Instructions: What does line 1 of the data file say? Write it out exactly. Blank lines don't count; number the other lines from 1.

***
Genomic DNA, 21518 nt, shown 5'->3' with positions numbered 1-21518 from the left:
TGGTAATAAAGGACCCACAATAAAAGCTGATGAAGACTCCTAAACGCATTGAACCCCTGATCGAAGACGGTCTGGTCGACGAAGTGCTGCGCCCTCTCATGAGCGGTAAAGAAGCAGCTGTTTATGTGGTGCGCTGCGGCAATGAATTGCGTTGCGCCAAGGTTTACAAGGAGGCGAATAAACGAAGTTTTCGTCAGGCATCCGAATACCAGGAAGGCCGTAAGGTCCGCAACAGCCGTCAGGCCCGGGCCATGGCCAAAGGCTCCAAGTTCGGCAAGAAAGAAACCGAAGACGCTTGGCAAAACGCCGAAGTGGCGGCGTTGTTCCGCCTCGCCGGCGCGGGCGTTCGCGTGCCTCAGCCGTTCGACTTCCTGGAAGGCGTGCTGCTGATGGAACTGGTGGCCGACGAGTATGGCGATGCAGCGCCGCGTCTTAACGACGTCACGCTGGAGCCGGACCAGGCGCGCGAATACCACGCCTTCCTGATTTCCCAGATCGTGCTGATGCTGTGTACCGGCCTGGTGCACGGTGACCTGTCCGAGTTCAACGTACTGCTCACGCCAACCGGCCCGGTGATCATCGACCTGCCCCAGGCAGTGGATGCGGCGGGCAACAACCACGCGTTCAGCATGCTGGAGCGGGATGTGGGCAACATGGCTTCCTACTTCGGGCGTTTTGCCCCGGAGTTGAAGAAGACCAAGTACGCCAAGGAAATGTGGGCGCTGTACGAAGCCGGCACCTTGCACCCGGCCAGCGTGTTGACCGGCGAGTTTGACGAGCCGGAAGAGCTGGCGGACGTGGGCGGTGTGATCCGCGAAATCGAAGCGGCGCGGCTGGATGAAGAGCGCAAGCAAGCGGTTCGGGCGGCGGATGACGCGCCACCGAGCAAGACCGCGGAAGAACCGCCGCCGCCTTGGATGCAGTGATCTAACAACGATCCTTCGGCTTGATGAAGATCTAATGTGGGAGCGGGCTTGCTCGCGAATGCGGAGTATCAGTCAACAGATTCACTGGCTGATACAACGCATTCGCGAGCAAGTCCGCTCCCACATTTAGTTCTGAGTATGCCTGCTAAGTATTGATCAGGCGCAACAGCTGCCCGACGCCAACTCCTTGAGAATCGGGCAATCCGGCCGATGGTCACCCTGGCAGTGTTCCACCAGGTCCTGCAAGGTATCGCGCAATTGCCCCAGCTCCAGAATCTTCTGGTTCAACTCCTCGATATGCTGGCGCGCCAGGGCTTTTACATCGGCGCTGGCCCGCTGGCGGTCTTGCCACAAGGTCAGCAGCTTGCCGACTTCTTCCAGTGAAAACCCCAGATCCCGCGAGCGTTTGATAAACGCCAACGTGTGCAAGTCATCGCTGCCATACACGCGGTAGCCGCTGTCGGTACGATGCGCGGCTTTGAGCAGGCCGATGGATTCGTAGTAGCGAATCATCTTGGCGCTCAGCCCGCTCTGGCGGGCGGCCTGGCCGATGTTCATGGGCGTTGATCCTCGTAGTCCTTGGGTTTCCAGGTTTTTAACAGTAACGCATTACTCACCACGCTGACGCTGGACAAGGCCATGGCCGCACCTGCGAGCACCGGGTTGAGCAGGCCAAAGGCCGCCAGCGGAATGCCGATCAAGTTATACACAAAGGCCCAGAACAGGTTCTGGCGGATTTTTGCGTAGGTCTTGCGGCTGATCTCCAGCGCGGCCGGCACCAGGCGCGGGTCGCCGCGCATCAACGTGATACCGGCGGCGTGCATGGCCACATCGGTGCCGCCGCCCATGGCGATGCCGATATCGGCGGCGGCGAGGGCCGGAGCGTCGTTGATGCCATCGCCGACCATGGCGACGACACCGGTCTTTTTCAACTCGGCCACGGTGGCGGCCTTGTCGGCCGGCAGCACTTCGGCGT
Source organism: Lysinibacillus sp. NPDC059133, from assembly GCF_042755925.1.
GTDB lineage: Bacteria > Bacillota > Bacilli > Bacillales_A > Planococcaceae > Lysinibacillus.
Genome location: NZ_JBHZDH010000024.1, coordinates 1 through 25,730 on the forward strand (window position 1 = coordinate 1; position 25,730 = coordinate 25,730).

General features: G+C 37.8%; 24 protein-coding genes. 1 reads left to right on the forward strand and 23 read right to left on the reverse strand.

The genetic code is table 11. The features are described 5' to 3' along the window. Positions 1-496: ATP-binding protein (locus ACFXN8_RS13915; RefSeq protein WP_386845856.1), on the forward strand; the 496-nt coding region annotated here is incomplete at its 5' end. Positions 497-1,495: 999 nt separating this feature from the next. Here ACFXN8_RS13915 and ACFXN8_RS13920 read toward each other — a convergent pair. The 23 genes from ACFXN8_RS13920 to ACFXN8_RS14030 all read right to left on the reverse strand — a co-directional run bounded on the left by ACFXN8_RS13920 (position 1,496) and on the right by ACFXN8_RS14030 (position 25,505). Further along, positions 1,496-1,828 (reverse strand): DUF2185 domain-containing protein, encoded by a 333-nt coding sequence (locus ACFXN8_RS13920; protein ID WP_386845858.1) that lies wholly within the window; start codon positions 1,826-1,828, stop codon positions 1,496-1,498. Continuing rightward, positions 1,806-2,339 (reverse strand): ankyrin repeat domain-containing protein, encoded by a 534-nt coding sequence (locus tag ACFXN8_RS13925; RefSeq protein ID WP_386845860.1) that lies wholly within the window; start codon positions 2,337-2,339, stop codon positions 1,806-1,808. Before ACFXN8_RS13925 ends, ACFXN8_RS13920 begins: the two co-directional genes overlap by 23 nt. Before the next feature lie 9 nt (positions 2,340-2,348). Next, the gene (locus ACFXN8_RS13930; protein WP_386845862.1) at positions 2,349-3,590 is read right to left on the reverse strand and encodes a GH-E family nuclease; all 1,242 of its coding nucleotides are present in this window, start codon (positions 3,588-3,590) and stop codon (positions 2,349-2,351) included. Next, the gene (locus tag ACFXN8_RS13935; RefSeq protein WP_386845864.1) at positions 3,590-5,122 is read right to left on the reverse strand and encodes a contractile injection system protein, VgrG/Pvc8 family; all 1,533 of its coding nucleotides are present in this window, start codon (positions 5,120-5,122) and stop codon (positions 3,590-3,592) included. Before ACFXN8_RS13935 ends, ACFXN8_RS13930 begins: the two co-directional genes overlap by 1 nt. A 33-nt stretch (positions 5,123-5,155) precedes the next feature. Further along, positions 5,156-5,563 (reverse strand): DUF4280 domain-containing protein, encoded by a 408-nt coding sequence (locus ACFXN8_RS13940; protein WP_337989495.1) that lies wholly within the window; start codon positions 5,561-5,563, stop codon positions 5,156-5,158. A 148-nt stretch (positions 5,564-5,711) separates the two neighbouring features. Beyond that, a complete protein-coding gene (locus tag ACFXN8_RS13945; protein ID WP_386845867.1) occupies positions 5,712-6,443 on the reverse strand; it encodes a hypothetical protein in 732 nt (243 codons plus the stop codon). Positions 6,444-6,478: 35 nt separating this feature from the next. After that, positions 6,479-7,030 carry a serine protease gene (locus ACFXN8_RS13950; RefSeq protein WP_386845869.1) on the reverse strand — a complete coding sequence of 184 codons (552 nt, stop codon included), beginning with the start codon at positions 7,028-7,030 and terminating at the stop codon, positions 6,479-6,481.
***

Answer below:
Genomic DNA, 21518 nt, shown 5'->3' with positions numbered 1-21518 from the left: